Skip to main content

This June, the spotlight shines with pride as members of the LGBTQIA+ (Lesbian, Gay, Bisexual, Transgender, Queer, Intersex, and Asexual) community proudly fights for their rights in an inclusive society.

But even before the rainbow flag starts to wave on pride month, a youth movement in Mindanao has been “walking the talk” and parading the call for LGBTQIA+ allies. #BakLAYA: Para sa Lipunang Malaya (for a free society)is a project of students and young professionals campaigning for gender equality and inclusive policies in schools and local communities.

“Baklaya” is derived from the Filipino words, “bakla” (gay) and “malaya” (free) to signify the struggle for freedom from the oppression of the LGBTQIA+ community.   Baklaya is a recipient of the IGNITE Grant, a grant facility for projects and initiatives aimed at strengthening youth participation in democratic governance implemented by the Youth Leadership for Democracy (YouthLed) project of the United States Agency for International Development (USAID) and The Asia Foundation. The initiative is also supported by the Leaders United for Progressive Advocacies in Davao-SOCCSKSARGEN (LUPAD) youth coalition.

Rallying for gender equality

Holding the baton of this project is Prince Harvey “Darla” Arellano, a 26-year-old law student from Sultan Kudarat, who has been in this advocacy space since he was a student at the University of the Philippines Mindanao.

“This LGBTQIA+ movement is about raising awareness on why this issue is relevant. Through our activities, we are paving the way to create a shared struggle among the marginalized and achieve a shared goal through local policy recommendations,” Arellano said.

As a youth-focused initiative, Baklaya organized 10 forums and webinars for SK or Sangguniang Kabataan (youth council) and universities in the SOCCSKSARGEN and Northern Mindanao regions.

At the SK level, Darla lamented how the issue of gender is not yet that popular as a movement or as a priority project among them. But being unaware doesn’t mean they do not care. Youth audiences during the forums have been proactive enough to ask about the avenues that can help forward the advocacy.

In the university forums, students have also been vocal about the passing of relevant policies for gender equality. Allan Supilanas, a student at Mindanao State University (MSU) in General Santos City, urged collective action to pass the anti-discrimination bill, also known as the Sexual Orientation and Gender Identity Expression (SOGIE) bill, to ensure protection for all individuals.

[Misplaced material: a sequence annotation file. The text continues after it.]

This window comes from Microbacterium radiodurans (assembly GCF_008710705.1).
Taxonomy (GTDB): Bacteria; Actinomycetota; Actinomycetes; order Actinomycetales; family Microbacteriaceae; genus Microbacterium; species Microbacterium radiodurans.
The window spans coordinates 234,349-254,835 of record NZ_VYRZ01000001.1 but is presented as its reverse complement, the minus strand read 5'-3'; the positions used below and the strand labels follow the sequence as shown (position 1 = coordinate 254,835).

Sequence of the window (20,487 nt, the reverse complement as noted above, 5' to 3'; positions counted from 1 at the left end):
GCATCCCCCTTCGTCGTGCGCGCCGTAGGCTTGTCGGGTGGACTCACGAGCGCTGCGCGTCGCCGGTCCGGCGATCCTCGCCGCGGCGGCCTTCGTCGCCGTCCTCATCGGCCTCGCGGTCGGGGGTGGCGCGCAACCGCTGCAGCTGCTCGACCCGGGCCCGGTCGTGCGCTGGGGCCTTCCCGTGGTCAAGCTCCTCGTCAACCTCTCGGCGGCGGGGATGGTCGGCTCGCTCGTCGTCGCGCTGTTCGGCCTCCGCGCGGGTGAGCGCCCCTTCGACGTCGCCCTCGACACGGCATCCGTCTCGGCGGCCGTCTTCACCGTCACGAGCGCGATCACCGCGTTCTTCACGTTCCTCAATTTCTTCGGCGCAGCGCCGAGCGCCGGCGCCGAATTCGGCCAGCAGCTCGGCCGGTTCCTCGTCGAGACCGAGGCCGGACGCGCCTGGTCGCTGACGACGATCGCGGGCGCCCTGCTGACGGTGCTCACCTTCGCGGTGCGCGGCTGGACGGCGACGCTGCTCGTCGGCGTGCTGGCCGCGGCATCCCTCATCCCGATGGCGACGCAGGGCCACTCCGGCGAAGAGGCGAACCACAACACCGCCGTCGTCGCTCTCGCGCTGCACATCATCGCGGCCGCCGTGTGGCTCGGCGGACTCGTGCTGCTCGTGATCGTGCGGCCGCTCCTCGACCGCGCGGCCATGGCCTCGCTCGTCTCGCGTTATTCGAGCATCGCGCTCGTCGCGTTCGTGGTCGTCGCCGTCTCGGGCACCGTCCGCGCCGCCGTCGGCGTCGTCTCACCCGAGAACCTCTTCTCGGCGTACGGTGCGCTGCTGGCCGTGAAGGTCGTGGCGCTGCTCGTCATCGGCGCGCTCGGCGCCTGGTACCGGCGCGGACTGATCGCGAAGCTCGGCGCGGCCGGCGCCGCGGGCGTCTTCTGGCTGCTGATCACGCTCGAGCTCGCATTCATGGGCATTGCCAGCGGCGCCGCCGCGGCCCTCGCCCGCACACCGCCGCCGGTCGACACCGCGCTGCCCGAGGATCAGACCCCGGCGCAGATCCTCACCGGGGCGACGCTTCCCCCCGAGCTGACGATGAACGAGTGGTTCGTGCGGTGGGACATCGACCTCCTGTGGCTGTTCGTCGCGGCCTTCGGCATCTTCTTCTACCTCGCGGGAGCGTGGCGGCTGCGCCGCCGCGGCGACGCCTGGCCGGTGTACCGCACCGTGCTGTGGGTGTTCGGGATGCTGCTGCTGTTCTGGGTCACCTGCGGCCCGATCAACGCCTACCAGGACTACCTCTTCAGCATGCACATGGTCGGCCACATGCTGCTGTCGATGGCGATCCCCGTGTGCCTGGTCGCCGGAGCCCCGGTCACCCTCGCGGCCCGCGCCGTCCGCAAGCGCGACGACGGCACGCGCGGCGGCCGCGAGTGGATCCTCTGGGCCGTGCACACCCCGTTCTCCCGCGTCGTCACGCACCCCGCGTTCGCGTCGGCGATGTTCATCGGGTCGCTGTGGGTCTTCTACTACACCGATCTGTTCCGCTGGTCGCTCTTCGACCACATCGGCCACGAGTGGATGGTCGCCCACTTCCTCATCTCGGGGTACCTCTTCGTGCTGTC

At the university level, Ramzel Ivan Hugh Delloro, a political science student at MSU, expressed optimism about creating a gender-inclusive environment at the university and highlighted the importance of ongoing and collective efforts.

Through the forums, which were already attended by over 1,000 youth, Baklaya assisted the students and youth councils to understand the wide scope and possibilities for advancing the cause of social inclusion and equity.

“They can do gender and development seminars, policymaking and institutionalization efforts, such as localized women’s month or pride month,” they cited as examples.

Fostering democratic participation

“We always aim for these campaigns to resonate with our SKs by tailoring them with the Philippine Youth Development Plan, particularly in the aspect of social inclusion and equity,” Arellano said.

On top of the forums, Baklaya has also implemented at least five Citizen Assemblies to allow the members of LGBTQIA+ community to develop collective recommendations for policy improvements about gender equality and development.

At the university forums, they also put democratic participation into practice by providing a safe space for the youth participants to voice out concerns and policy solutions, such as the anti-discrimination ordinance. “We have a working draft of policy documents from all the consultations and forums, which we present to the youth councils as reference for policy implementation,” Arellano said.

Leveraging the network and partnerships

Baklaya has so far partnered with over 30 organizations, comprised of student councils, SKs, civil society groups, and government agencies, such as the Department of Education. 

“Ensuring that there’s a gender equality policy in place is one thing, but implementation is a different thing,” Arellano noted. “Hence, we explain to the youth the importance of having a network of organizations.”

With their visibility proactively campaigning in schools and communities, Baklaya has already been tapped by several organizations and agencies to conduct more webinars on gender equality – a fitting strategy to widen their reach and engagement.

“We realized that even if we run low on operating funds, Baklaya won’t perish because we can still sustain the advocacy through partnerships and networks. We remain hopeful that the advocacy would keep on flourishing. With everyone’s support, our group is even more inspired to keep moving forward,” Arellano concluded. In recent months, Baklaya has been participating in national and international conferences and other pitching competitions to tell their stories and rally for more support. Indeed, there’s no stopping for Baklaya to keep raising and waving the rainbow flag, during and even beyond this pride month.

Photos courtesy of #bakLAYA: Para sa Lipunang Malaya project

YouthLed PH

Youth Leadership for Democracy (YouthLed) is a joint project of the United States Agency for International Development (USAID) and The Asia Foundation.

Leave a Reply

Close Menu

About YouthLed

Unit 2001 Greenfield Tower,
Mayflower corner Williams Streets,
Greenfield District, Brgy. Highway Hills,
Mandaluyong City, Metro Manila 1550, Philippines

E: youthledph@asiafoundation.org
T: (02) 8722 9999